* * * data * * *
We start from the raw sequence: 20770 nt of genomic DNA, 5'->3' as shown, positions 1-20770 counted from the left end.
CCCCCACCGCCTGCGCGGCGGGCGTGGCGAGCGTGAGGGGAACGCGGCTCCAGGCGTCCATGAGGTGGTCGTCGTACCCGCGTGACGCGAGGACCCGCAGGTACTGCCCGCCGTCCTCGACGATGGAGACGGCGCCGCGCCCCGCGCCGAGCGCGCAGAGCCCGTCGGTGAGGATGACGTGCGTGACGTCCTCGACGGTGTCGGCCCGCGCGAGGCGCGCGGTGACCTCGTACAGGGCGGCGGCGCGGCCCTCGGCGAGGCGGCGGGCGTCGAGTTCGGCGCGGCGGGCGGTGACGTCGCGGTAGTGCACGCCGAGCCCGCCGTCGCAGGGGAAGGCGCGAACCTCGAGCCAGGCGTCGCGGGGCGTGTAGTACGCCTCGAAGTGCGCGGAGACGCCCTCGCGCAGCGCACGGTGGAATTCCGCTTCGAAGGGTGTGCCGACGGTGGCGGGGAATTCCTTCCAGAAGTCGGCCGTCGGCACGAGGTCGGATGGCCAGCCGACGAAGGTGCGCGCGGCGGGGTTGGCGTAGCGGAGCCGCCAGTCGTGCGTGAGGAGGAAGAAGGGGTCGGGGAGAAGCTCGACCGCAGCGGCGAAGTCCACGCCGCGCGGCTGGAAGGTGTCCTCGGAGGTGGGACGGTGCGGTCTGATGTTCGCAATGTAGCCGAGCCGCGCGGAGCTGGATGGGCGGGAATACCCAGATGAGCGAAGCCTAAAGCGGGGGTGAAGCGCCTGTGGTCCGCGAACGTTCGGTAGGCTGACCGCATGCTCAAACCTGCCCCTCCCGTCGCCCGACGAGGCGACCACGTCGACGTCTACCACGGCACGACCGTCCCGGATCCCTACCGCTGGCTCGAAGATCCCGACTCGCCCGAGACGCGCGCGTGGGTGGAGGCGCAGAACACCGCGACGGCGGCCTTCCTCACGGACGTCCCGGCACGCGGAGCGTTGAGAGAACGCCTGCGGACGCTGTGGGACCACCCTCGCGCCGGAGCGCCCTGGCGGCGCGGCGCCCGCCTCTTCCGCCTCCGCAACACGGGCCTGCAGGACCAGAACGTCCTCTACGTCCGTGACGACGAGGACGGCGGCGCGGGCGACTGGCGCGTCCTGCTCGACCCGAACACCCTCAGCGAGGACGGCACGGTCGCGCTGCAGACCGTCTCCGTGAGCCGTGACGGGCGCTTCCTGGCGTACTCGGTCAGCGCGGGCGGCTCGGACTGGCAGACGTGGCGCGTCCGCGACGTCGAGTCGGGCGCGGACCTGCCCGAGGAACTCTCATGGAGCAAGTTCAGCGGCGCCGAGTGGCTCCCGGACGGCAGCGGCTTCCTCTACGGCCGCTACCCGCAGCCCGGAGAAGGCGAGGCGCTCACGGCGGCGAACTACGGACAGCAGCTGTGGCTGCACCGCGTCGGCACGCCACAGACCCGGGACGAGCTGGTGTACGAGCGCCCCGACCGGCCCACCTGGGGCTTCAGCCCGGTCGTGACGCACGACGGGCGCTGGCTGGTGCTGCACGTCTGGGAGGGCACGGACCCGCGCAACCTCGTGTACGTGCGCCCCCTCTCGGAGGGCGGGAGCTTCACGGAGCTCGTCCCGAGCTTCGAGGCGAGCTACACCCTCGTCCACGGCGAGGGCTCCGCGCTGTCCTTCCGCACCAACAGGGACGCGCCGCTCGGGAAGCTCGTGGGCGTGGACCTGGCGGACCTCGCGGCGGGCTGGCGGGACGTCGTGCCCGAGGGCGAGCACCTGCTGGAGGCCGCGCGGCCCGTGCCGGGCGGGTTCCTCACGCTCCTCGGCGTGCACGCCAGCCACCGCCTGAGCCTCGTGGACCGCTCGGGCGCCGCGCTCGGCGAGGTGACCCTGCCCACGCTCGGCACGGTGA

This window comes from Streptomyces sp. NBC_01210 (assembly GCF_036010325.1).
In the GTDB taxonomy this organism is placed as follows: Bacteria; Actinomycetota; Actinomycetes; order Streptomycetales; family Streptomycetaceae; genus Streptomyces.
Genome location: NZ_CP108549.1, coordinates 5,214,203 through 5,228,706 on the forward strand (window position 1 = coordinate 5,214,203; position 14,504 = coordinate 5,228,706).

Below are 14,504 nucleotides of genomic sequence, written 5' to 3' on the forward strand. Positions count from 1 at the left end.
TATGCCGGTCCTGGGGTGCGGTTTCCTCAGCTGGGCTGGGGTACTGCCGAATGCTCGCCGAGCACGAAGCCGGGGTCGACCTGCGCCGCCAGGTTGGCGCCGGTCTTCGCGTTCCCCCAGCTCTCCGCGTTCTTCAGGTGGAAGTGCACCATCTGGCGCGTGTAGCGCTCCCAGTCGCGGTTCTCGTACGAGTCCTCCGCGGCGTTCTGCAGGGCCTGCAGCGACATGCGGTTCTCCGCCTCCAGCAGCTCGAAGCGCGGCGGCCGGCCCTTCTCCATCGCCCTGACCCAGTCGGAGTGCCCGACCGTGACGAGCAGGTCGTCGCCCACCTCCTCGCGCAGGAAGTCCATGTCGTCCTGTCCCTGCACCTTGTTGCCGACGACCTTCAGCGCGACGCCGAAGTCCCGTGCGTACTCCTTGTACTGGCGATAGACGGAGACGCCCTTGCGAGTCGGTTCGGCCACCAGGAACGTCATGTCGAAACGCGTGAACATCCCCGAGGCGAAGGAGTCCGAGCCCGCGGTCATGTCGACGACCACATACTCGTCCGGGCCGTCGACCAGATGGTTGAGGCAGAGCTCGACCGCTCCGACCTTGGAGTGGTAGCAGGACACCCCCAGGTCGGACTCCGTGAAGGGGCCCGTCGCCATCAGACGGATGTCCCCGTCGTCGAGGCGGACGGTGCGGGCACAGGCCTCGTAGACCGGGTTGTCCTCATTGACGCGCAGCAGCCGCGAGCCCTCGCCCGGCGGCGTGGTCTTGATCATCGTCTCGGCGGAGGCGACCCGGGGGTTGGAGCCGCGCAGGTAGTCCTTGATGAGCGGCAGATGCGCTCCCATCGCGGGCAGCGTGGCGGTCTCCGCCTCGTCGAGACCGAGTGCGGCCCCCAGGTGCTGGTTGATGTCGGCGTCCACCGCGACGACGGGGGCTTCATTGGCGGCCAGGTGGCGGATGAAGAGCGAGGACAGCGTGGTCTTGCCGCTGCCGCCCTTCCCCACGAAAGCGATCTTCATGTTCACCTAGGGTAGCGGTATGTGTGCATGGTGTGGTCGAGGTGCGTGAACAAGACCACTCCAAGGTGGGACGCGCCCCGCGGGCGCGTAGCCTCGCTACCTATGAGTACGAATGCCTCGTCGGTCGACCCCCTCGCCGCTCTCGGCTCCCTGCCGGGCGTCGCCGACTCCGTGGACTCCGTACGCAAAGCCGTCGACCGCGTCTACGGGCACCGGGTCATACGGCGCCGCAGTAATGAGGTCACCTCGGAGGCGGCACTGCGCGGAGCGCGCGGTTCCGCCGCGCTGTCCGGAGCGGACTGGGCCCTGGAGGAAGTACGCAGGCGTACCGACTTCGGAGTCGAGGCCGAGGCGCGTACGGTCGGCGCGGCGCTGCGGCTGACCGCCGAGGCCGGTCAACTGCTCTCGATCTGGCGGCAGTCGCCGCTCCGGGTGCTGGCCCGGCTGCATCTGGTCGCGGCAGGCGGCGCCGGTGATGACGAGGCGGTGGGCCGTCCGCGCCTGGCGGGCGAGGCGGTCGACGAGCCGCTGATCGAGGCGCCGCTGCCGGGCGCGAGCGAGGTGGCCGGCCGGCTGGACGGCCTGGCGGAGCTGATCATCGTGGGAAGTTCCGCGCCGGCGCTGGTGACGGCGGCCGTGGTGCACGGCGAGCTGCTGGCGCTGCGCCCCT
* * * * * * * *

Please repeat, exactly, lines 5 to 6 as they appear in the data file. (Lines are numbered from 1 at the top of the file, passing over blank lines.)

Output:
Genome location: NZ_CP108549.1, coordinates 5,214,203 through 5,228,706 on the forward strand (window position 1 = coordinate 5,214,203; position 14,504 = coordinate 5,228,706).

Below are 14,504 nucleotides of genomic sequence, written 5' to 3' on the forward strand. Positions count from 1 at the left end.